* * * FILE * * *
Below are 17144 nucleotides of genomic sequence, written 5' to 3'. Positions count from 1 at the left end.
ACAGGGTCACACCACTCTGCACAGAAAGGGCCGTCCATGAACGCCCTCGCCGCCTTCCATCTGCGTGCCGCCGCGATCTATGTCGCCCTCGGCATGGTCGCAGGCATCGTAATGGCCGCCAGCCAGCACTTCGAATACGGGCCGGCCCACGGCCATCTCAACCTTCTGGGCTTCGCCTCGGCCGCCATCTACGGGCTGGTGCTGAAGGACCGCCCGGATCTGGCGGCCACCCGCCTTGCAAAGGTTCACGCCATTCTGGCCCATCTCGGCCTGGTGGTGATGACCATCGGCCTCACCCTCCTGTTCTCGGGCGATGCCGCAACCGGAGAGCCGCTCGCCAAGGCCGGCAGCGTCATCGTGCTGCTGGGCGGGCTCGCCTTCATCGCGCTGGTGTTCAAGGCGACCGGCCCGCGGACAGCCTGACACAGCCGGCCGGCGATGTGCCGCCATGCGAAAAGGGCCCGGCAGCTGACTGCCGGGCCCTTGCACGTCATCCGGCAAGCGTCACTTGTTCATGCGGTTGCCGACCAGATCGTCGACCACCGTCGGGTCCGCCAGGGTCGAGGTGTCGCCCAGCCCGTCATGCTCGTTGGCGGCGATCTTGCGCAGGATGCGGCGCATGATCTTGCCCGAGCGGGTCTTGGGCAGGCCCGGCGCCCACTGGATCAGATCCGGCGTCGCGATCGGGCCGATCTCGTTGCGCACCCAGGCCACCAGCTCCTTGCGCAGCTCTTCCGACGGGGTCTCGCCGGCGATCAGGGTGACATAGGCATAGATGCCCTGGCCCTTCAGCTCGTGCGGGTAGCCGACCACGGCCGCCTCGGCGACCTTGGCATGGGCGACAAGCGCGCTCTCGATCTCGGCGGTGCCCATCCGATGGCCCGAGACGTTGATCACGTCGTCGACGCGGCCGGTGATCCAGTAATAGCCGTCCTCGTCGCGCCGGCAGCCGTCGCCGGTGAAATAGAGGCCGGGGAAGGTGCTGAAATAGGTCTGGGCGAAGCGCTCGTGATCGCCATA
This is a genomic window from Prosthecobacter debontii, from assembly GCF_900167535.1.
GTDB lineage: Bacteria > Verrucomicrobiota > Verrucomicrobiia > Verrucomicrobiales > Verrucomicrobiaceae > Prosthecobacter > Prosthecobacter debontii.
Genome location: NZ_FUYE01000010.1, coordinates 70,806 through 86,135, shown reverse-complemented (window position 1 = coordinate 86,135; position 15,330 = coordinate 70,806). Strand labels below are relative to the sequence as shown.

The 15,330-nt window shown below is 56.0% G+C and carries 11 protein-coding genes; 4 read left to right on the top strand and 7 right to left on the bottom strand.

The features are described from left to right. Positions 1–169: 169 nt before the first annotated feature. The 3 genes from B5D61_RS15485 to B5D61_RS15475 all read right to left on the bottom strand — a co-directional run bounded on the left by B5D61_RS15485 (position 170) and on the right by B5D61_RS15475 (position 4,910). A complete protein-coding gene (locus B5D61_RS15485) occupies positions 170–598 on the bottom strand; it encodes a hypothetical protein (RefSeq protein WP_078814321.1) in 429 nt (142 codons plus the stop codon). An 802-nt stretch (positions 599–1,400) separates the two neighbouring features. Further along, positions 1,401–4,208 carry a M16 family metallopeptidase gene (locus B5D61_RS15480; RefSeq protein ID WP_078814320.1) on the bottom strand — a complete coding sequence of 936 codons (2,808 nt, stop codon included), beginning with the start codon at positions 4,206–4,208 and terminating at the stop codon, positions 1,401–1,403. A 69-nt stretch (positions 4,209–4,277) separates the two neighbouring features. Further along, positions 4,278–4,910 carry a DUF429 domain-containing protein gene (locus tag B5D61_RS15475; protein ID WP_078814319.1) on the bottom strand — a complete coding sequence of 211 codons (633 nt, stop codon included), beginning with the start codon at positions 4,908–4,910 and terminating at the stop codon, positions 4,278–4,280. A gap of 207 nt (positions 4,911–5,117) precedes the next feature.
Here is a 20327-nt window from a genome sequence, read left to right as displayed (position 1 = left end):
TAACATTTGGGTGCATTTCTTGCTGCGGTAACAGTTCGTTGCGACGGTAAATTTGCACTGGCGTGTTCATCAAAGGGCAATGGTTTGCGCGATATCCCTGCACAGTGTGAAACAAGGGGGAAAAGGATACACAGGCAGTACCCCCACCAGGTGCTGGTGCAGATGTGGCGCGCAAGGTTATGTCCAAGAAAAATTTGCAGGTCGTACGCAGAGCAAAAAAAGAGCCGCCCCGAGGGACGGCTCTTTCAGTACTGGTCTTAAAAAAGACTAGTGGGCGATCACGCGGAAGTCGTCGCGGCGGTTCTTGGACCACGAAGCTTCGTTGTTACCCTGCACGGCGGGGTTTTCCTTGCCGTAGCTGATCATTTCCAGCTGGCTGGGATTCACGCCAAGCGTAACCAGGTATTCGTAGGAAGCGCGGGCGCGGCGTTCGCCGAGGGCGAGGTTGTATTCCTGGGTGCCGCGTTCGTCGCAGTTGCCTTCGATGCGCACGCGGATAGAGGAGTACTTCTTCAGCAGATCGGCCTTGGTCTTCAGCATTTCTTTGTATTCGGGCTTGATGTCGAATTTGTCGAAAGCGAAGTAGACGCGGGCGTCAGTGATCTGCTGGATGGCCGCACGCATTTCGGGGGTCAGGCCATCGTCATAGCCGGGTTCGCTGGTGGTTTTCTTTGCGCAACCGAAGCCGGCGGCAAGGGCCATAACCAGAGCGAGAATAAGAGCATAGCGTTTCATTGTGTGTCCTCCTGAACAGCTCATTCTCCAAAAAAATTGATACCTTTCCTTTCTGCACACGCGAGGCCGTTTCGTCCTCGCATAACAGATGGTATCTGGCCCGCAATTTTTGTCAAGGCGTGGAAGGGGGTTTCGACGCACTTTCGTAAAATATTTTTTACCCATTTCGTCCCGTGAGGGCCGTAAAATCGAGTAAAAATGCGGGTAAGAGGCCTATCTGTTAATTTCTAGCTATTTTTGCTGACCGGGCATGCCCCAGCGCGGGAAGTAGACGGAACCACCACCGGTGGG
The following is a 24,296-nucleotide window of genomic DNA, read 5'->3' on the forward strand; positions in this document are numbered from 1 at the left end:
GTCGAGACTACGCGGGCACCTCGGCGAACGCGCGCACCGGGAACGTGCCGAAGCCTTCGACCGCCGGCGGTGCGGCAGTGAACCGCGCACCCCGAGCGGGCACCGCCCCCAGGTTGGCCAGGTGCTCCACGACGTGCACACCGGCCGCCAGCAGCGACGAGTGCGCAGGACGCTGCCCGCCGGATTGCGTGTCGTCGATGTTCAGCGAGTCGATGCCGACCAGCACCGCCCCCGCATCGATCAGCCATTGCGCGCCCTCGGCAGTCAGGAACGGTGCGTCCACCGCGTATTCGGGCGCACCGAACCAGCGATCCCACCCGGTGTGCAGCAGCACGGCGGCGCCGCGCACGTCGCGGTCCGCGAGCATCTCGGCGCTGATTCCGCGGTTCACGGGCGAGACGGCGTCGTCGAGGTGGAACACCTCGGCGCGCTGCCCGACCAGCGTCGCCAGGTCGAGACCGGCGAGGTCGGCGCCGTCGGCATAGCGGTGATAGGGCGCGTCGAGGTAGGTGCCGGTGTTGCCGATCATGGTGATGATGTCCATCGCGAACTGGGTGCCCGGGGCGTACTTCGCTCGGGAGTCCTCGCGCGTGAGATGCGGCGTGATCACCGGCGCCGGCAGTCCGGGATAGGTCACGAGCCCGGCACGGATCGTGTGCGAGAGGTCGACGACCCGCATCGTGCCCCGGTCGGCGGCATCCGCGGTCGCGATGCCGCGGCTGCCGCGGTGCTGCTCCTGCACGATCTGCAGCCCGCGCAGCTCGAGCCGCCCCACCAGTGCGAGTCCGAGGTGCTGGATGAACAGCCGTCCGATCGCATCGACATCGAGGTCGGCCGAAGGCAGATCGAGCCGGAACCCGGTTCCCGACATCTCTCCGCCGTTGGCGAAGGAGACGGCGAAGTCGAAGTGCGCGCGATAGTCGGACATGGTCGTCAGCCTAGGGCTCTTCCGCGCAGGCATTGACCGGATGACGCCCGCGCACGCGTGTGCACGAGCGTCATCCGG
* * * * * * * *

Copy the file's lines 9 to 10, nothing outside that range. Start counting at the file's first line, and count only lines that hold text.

TAACATTTGGGTGCATTTCTTGCTGCGGTAACAGTTCGTTGCGACGGTAAATTTGCACTGGCGTGTTCATCAAAGGGCAATGGTTTGCGCGATATCCCTGCACAGTGTGAAACAAGGGGGAAAAGGATACACAGGCAGTACCCCCACCAGGTGCTGGTGCAGATGTGGCGCGCAAGGTTATGTCCAAGAAAAATTTGCAGGTCGTACGCAGAGCAAAAAAAGAGCCGCCCCGAGGGACGGCTCTTTCAGTACTGGTCTTAAAAAAGACTAGTGGGCGATCACGCGGAAGTCGTCGCGGCGGTTCTTGGACCACGAAGCTTCGTTGTTACCCTGCACGGCGGGGTTTTCCTTGCCGTAGCTGATCATTTCCAGCTGGCTGGGATTCACGCCAAGCGTAACCAGGTATTCGTAGGAAGCGCGGGCGCGGCGTTCGCCGAGGGCGAGGTTGTATTCCTGGGTGCCGCGTTCGTCGCAGTTGCCTTCGATGCGCACGCGGATAGAGGAGTACTTCTTCAGCAGATCGGCCTTGGTCTTCAGCATTTCTTTGTATTCGGGCTTGATGTCGAATTTGTCGAAAGCGAAGTAGACGCGGGCGTCAGTGATCTGCTGGATGGCCGCACGCATTTCGGGGGTCAGGCCATCGTCATAGCCGGGTTCGCTGGTGGTTTTCTTTGCGCAACCGAAGCCGGCGGCAAGGGCCATAACCAGAGCGAGAATAAGAGCATAGCGTTTCATTGTGTGTCCTCCTGAACAGCTCATTCTCCAAAAAAATTGATACCTTTCCTTTCTGCACACGCGAGGCCGTTTCGTCCTCGCATAACAGATGGTATCTGGCCCGCAATTTTTGTCAAGGCGTGGAAGGGGGTTTCGACGCACTTTCGTAAAATATTTTTTACCCATTTCGTCCCGTGAGGGCCGTAAAATCGAGTAAAAATGCGGGTAAGAGGCCTATCTGTTAATTTCTAGCTATTTTTGCTGACCGGGCATGCCCCAGCGCGGGAAGTAGACGGAACCACCACCGGTGGG
The following is a 24,296-nucleotide window of genomic DNA, read 5'->3' on the forward strand; positions in this document are numbered from 1 at the left end: